Getting Started with REST Testing in SoapUI

What is a RESTful API?

REST stands for Representational State Transfer. It is a software architecture style that relies on a stateless communications protocol, most commonly, HTTP. REST structures data in XML, YAML, or any other format that is machine-readable, but usually JSON is most widely used. REST follows the object-oriented programming paradigm of noun-verb. REST is very data-driven, compared to SOAP, which is strongly function-driven. You may see people refer to them as RESTful APIs or RESTful web services. They mean the same thing and can be interchangeable. 

There is no standard for the description format of REST services. You can import your REST service in SoapUI by using WADL files. Besides, ReadyAPI supports the OpenAPI, Swagger and RAML formats.

Your basic REST HTTP requests are: POST, GET, PUT, and DELETE. SoapUI supports HEAD, OPTIONS, TRACE, PATCH, PROPFIND, LOCK, UNLOCK, COPY and PURGE  requests as well. Let’s look at an example from the Swagger Pet Store API:

  • Sending a GET request to /pet/{petId} would retrieve pets with a specified ID from the database.
  • Sending a POST request to /pet/{petId}/uploadImage would add a new image of the pet.
  • Sending a PUT request to /pet/{petId} would update the attributes of an existing pet, identified by a specified id.
  • Sending a DELETE request to /pet/{petId} would delete a specified pet.

So in a nutshell here is what each of these request types map to:


Read or retrieve data


Add new data


Update data that already exists


Remove data

To learn more about REST requests and how to do them in SoapUI, please visit our Working with REST Requests page. You can also learn more about REST APIs on our REST vs SOAP page. Here, you will find pros and cons of each web service as well as example code.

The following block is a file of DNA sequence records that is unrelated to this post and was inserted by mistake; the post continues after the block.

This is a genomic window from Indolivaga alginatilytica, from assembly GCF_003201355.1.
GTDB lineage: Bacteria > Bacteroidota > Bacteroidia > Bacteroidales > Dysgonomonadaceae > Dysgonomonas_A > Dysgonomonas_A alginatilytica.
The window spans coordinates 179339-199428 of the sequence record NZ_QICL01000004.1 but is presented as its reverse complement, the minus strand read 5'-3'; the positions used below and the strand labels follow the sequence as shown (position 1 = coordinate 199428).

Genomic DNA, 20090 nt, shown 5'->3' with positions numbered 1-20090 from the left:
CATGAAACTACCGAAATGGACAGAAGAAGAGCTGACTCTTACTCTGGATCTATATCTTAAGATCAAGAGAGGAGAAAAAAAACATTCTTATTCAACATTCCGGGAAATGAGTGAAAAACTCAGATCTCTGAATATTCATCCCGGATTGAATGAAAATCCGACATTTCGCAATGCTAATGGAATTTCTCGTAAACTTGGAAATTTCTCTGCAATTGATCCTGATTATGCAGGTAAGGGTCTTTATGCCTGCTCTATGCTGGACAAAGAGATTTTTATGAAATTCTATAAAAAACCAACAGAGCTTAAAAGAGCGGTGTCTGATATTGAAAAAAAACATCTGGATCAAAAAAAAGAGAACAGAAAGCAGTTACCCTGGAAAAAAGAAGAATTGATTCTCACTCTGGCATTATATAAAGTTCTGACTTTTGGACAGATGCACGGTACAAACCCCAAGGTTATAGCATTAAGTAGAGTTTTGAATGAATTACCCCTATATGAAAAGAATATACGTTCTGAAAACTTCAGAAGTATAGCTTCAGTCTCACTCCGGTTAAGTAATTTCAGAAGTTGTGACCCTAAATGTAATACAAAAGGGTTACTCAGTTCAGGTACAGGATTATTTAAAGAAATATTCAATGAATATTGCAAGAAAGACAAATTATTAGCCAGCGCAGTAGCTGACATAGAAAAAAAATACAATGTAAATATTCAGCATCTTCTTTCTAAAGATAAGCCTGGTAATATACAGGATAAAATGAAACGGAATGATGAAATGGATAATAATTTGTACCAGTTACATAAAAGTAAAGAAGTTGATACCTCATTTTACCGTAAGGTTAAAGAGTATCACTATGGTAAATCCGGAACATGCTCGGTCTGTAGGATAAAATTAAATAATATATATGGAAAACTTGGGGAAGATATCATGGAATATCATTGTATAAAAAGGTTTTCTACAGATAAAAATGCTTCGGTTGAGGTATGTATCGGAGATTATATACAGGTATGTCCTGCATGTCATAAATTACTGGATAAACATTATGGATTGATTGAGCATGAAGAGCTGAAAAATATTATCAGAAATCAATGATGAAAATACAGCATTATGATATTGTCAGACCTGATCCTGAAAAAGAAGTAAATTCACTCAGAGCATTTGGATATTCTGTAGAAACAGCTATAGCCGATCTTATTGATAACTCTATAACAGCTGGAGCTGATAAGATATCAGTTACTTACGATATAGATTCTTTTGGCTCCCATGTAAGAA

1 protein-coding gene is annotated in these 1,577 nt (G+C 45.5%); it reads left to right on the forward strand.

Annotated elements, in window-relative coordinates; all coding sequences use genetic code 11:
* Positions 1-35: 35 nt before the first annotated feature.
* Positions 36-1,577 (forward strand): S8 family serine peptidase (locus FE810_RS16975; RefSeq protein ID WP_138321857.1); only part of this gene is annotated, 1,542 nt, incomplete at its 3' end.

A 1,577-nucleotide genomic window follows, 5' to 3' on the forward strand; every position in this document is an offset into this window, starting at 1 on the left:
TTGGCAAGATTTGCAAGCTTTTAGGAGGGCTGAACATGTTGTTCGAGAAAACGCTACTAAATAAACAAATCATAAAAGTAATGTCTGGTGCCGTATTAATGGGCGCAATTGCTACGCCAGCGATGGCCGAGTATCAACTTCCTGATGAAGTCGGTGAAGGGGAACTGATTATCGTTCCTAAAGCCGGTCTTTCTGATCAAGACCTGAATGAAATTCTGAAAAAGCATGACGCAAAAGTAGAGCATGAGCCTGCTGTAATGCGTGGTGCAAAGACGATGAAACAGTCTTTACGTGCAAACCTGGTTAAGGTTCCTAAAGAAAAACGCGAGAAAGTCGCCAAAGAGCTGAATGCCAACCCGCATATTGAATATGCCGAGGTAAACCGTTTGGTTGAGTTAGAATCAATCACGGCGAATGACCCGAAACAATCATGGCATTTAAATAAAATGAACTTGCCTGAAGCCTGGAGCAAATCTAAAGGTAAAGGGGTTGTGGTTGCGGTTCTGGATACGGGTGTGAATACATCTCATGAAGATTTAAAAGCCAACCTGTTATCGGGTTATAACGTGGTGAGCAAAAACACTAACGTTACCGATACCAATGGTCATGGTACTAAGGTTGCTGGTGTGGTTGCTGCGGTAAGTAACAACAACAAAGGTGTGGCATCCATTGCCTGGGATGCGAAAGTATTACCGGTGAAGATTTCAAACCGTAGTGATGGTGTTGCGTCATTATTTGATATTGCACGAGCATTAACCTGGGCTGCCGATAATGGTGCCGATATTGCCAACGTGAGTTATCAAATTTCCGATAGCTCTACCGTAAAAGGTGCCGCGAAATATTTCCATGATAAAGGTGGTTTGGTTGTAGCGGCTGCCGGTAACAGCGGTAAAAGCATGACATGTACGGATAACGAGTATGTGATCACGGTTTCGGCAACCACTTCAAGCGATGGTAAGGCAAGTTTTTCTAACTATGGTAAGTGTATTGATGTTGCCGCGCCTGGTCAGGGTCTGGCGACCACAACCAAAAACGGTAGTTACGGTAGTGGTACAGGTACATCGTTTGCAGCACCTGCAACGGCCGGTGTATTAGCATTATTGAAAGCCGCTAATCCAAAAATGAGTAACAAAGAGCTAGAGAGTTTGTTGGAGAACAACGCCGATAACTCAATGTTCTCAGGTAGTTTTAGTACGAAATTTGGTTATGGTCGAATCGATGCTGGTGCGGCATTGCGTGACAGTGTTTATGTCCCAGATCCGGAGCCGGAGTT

Getting Started with REST APIs

In general, REST testing is sending different requests to a REST API and verifying responses from it. SoapUI supports extensive testing of RESTful web services and their resources, representations, and so on.

This step-by-step tutorial will help you learn how to send requests to a REST API and verify its responses with assertions in SoapUI. Follow along below with a quick demo using the Google Maps API to get you going. In just a few minutes, you'll know how to create your first functional test of a RESTful web service — and it only takes a few clicks! Once you get the hang of it, start testing your own APIs!

To get started with this tutorial download SoapUI now!

If you’d like a more detailed guide to testing RESTful APIs, download our E-book: REST 101: The Beginner's Guide to Using and Testing RESTful APIs

REST Testing Video Tutorial


REST Testing Tutorial

Create REST Request

Start by creating a new REST project with a single request:

  1. Сlick Rest on the main toolbar or select File > New Rest Project.

    In the dialog box, enter the following URL and click OK:

    Dialog to create a new REST project

    SoapUI creates the project complete with a Service, Resource, Method and the actual Request and opens the Request editor.